Martin Seligman

From Wikipedia:

Born August 12, 1942 (age 69)
Albany, New York
Nationality American
Education Ph.D. in Psychology at University of Pennsylvania
Alma mater Princeton University
Occupation Psychologist, educator, and author
Employer University of Pennsylvania
Organization Department of Psychology
Title Zellerbach Family Professor of Psychology

Martin E. P. “Marty” Seligman (born August 12, 1942) is an American psychologist, educator, and author of self-help books. His theory of learned helplessness is popular among scientific and clinical psychologists.

According to Haggbloom et al.’s study of the most eminent psychologists of the 20th century, Seligman was the 13th most frequently cited psychologist in introductory psychology textbooks throughout the century, as well as the 31st most eminent overall.

Seligman is the Zellerbach Family Professor of Psychology in the University of Pennsylvania’s Department of Psychology. He was previously the Director of the Clinical Training Program in the department. He is the director of the university’s Positive Psychology Center. Seligman was elected President of the American Psychological Association for 1998. He is the founding editor-in-chief of Prevention and Treatment Magazine (the APA electronic journal) and is on the board of advisers of Parents magazine.

Seligman has written about positive psychology topics such as The Optimistic ChildChild’s PlayLearned OptimismAuthentic Happiness, and Flourish.


The pleasant life: a life that successfully pursues the positive emotions about the present, past, and future.

The good life: using your signature strengths to obtain abundant gratification in the main realms of your life.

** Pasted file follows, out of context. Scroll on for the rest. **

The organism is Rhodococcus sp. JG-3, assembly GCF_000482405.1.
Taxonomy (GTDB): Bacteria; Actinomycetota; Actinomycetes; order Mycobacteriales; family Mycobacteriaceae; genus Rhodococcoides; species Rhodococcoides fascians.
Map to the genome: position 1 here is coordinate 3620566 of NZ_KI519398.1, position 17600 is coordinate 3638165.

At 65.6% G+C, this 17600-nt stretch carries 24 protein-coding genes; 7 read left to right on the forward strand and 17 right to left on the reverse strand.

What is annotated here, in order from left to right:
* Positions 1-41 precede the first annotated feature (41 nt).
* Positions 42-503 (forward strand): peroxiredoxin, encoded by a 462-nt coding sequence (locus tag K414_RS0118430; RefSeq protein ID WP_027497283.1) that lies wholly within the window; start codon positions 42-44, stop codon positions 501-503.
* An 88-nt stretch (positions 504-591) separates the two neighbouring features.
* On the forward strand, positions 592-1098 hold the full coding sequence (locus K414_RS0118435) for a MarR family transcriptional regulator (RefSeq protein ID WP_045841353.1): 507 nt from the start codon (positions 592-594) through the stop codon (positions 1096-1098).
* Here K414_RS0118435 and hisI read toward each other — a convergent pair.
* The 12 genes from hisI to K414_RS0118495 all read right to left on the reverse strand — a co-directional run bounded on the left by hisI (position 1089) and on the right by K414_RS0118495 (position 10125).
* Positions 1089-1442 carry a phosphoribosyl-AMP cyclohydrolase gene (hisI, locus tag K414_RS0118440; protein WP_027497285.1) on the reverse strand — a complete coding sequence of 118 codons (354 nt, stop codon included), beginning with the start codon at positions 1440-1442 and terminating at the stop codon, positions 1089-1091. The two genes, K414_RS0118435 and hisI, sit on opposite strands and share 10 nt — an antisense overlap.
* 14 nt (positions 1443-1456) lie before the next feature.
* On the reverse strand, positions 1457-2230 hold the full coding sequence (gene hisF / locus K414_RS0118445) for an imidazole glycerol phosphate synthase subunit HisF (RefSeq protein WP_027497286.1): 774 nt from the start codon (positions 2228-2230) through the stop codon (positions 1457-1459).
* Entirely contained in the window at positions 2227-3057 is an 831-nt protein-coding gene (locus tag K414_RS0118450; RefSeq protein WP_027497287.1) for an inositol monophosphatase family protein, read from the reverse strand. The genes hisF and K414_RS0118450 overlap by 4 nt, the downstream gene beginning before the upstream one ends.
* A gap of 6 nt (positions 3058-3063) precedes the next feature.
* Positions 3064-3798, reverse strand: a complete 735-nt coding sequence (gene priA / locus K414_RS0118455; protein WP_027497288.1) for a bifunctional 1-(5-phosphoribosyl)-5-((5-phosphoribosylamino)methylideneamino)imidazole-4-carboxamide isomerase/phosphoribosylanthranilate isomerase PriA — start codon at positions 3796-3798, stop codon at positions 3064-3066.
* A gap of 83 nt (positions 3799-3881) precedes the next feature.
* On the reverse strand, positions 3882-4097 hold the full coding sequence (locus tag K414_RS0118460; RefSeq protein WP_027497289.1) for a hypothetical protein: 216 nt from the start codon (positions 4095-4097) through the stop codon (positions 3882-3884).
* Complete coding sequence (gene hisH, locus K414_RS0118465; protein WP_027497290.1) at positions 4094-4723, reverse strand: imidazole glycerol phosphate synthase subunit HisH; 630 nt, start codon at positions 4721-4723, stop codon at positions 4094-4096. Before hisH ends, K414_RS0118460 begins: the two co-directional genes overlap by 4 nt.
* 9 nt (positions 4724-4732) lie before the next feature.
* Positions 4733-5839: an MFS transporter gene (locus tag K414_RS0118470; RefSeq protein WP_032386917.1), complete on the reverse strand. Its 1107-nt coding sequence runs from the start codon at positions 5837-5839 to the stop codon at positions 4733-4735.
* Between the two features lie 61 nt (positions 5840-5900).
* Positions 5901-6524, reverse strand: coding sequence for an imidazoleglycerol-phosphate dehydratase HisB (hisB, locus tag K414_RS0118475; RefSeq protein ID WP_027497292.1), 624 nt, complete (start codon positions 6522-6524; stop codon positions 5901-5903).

The meaningful life: using your signature strengths and virtues in the service of something much larger than you are.

The good life consists in deriving happiness by using your signature strengths every day in the main realms of living. The meaningful life adds one more component: using these same strengths to forward knowledge, power, or goodness.

Just as the good life is something beyond the pleasant life, the meaningful life is beyond the good life.

Pleasure is the least consequential… engagement and meaning are much more important.

It … came as a shock to us to discover that there are no less than six virtues that are endorsed across every major religious and cultural tradition. … Wisdom and knowledge, Courage, Love and humanity, Justice, Temperance, and Spirituality and Transcendence.

To be a virtuous person is to display, by acts of will, all or at least most of the six ubiquitous virtues: wisdom, courage, humanity, justice, temperance, and transcendence.

Work life is undergoing a sea change in the wealthiest nations. Money, amazingly, in losing its power. … Our economy is rapidly changing from a money economy to a satisfaction economy.

A composer can have all the talent of Mozart and a passionate desire to succeed, but if he believes he cannot compose music, he will come to nothing. He will not try hard enough. He will give up too soon when the elusive right melody takes too long to materialize.

Finding permanent and universal causes for misfortune is the practice of despair…

Self-esteem cannot be directly injected. It needs to result from doing well, from being warranted.

In your own life, you should take particular care with endings, for their color will forever tinge your memory of the entire relationship and your willingness to re-enter it.

People who believe they cause good things tend to like themselves better than people who believe good things come from other people or circumstances.

There is one aspect of happiness that’s been well studied, and it’s the notion of flow. Ask yourselves, when for you does time stop? When are you truly at home, wanting to be no place else?



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